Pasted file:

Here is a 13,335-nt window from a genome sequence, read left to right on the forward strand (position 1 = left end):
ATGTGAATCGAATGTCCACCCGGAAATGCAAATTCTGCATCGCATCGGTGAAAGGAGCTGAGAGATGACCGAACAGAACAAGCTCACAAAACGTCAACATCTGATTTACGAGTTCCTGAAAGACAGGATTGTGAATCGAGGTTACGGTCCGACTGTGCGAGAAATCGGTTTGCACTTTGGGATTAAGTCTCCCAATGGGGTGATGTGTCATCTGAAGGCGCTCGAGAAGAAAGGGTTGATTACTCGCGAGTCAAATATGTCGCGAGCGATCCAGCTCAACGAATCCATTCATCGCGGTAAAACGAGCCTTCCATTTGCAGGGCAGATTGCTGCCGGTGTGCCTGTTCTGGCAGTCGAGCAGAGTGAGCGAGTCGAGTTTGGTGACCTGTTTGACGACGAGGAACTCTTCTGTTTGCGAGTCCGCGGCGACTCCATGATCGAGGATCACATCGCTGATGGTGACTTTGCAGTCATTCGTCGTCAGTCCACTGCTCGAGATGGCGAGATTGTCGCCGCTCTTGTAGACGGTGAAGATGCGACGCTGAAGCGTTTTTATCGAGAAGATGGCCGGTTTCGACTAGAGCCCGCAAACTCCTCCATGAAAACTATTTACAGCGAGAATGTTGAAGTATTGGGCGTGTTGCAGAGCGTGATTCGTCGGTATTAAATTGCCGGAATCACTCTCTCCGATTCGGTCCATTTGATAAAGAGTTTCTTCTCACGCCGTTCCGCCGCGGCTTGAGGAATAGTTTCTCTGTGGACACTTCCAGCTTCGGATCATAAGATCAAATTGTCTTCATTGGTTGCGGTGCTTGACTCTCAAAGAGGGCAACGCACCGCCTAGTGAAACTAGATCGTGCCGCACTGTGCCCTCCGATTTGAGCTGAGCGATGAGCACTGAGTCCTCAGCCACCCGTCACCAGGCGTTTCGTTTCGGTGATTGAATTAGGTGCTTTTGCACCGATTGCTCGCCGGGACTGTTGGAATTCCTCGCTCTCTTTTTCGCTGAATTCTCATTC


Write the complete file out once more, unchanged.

Here is a 13,335-nt window from a genome sequence, read left to right on the forward strand (position 1 = left end):
ATGTGAATCGAATGTCCACCCGGAAATGCAAATTCTGCATCGCATCGGTGAAAGGAGCTGAGAGATGACCGAACAGAACAAGCTCACAAAACGTCAACATCTGATTTACGAGTTCCTGAAAGACAGGATTGTGAATCGAGGTTACGGTCCGACTGTGCGAGAAATCGGTTTGCACTTTGGGATTAAGTCTCCCAATGGGGTGATGTGTCATCTGAAGGCGCTCGAGAAGAAAGGGTTGATTACTCGCGAGTCAAATATGTCGCGAGCGATCCAGCTCAACGAATCCATTCATCGCGGTAAAACGAGCCTTCCATTTGCAGGGCAGATTGCTGCCGGTGTGCCTGTTCTGGCAGTCGAGCAGAGTGAGCGAGTCGAGTTTGGTGACCTGTTTGACGACGAGGAACTCTTCTGTTTGCGAGTCCGCGGCGACTCCATGATCGAGGATCACATCGCTGATGGTGACTTTGCAGTCATTCGTCGTCAGTCCACTGCTCGAGATGGCGAGATTGTCGCCGCTCTTGTAGACGGTGAAGATGCGACGCTGAAGCGTTTTTATCGAGAAGATGGCCGGTTTCGACTAGAGCCCGCAAACTCCTCCATGAAAACTATTTACAGCGAGAATGTTGAAGTATTGGGCGTGTTGCAGAGCGTGATTCGTCGGTATTAAATTGCCGGAATCACTCTCTCCGATTCGGTCCATTTGATAAAGAGTTTCTTCTCACGCCGTTCCGCCGCGGCTTGAGGAATAGTTTCTCTGTGGACACTTCCAGCTTCGGATCATAAGATCAAATTGTCTTCATTGGTTGCGGTGCTTGACTCTCAAAGAGGGCAACGCACCGCCTAGTGAAACTAGATCGTGCCGCACTGTGCCCTCCGATTTGAGCTGAGCGATGAGCACTGAGTCCTCAGCCACCCGTCACCAGGCGTTTCGTTTCGGTGATTGAATTAGGTGCTTTTGCACCGATTGCTCGCCGGGACTGTTGGAATTCCTCGCTCTCTTTTTCGCTGAATTCTCATTC